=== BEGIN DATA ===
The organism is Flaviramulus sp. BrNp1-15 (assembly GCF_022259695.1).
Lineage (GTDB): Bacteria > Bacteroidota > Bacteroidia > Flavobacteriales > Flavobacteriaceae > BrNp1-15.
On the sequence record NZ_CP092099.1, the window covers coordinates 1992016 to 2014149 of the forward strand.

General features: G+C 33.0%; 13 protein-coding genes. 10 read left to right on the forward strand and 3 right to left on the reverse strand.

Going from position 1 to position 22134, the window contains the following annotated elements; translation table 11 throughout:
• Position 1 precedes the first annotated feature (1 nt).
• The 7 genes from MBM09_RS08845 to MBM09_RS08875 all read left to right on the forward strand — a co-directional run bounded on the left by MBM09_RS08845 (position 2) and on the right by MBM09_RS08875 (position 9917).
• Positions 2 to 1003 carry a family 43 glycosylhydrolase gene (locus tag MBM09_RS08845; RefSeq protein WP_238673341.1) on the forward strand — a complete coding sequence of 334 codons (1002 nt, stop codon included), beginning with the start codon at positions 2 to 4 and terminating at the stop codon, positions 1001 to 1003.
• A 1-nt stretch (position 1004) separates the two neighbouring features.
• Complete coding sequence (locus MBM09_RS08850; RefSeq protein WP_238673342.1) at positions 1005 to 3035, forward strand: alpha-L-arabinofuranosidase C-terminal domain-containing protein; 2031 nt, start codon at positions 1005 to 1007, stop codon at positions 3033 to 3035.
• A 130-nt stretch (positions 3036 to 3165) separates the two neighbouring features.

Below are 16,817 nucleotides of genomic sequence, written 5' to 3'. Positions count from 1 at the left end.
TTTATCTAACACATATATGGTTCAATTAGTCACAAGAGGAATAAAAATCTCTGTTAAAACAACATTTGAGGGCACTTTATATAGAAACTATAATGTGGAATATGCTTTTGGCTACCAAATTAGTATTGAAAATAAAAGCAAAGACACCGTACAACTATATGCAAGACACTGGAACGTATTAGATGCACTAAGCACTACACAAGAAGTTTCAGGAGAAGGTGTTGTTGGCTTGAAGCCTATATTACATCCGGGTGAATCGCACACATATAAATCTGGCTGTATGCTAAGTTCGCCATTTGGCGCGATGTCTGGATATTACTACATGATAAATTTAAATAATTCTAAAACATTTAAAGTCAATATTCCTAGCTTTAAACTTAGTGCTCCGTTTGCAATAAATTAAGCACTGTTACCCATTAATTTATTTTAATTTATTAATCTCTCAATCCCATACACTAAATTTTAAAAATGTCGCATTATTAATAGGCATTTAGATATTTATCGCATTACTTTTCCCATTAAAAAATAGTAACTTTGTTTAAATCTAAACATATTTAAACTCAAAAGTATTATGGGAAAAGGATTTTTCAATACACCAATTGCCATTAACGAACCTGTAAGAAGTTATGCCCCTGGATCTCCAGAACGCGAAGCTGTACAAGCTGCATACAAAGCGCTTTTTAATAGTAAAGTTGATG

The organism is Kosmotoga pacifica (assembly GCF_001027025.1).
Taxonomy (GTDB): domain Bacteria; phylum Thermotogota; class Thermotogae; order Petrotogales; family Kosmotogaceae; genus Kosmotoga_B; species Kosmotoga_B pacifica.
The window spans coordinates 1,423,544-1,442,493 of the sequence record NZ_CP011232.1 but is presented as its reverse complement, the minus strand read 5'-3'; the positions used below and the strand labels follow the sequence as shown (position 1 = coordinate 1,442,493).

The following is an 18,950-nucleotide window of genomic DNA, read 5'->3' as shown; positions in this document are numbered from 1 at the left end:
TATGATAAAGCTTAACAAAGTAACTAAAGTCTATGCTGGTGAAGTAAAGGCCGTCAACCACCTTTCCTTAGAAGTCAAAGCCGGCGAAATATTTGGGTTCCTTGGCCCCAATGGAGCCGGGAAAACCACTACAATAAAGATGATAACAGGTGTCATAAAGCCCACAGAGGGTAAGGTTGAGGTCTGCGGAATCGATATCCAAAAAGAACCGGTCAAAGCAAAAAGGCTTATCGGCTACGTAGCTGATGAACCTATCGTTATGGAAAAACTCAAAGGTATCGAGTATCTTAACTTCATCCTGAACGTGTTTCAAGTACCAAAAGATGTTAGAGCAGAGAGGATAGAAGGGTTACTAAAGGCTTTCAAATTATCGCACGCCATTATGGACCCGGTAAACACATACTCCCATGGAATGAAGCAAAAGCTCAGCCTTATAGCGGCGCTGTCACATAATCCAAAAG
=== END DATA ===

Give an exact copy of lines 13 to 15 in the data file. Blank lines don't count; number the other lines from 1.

TTTATCTAACACATATATGGTTCAATTAGTCACAAGAGGAATAAAAATCTCTGTTAAAACAACATTTGAGGGCACTTTATATAGAAACTATAATGTGGAATATGCTTTTGGCTACCAAATTAGTATTGAAAATAAAAGCAAAGACACCGTACAACTATATGCAAGACACTGGAACGTATTAGATGCACTAAGCACTACACAAGAAGTTTCAGGAGAAGGTGTTGTTGGCTTGAAGCCTATATTACATCCGGGTGAATCGCACACATATAAATCTGGCTGTATGCTAAGTTCGCCATTTGGCGCGATGTCTGGATATTACTACATGATAAATTTAAATAATTCTAAAACATTTAAAGTCAATATTCCTAGCTTTAAACTTAGTGCTCCGTTTGCAATAAATTAAGCACTGTTACCCATTAATTTATTTTAATTTATTAATCTCTCAATCCCATACACTAAATTTTAAAAATGTCGCATTATTAATAGGCATTTAGATATTTATCGCATTACTTTTCCCATTAAAAAATAGTAACTTTGTTTAAATCTAAACATATTTAAACTCAAAAGTATTATGGGAAAAGGATTTTTCAATACACCAATTGCCATTAACGAACCTGTAAGAAGTTATGCCCCTGGATCTCCAGAACGCGAAGCTGTACAAGCTGCATACAAAGCGCTTTTTAATAGTAAAGTTGATG

The organism is Kosmotoga pacifica (assembly GCF_001027025.1).
Taxonomy (GTDB): domain Bacteria; phylum Thermotogota; class Thermotogae; order Petrotogales; family Kosmotogaceae; genus Kosmotoga_B; species Kosmotoga_B pacifica.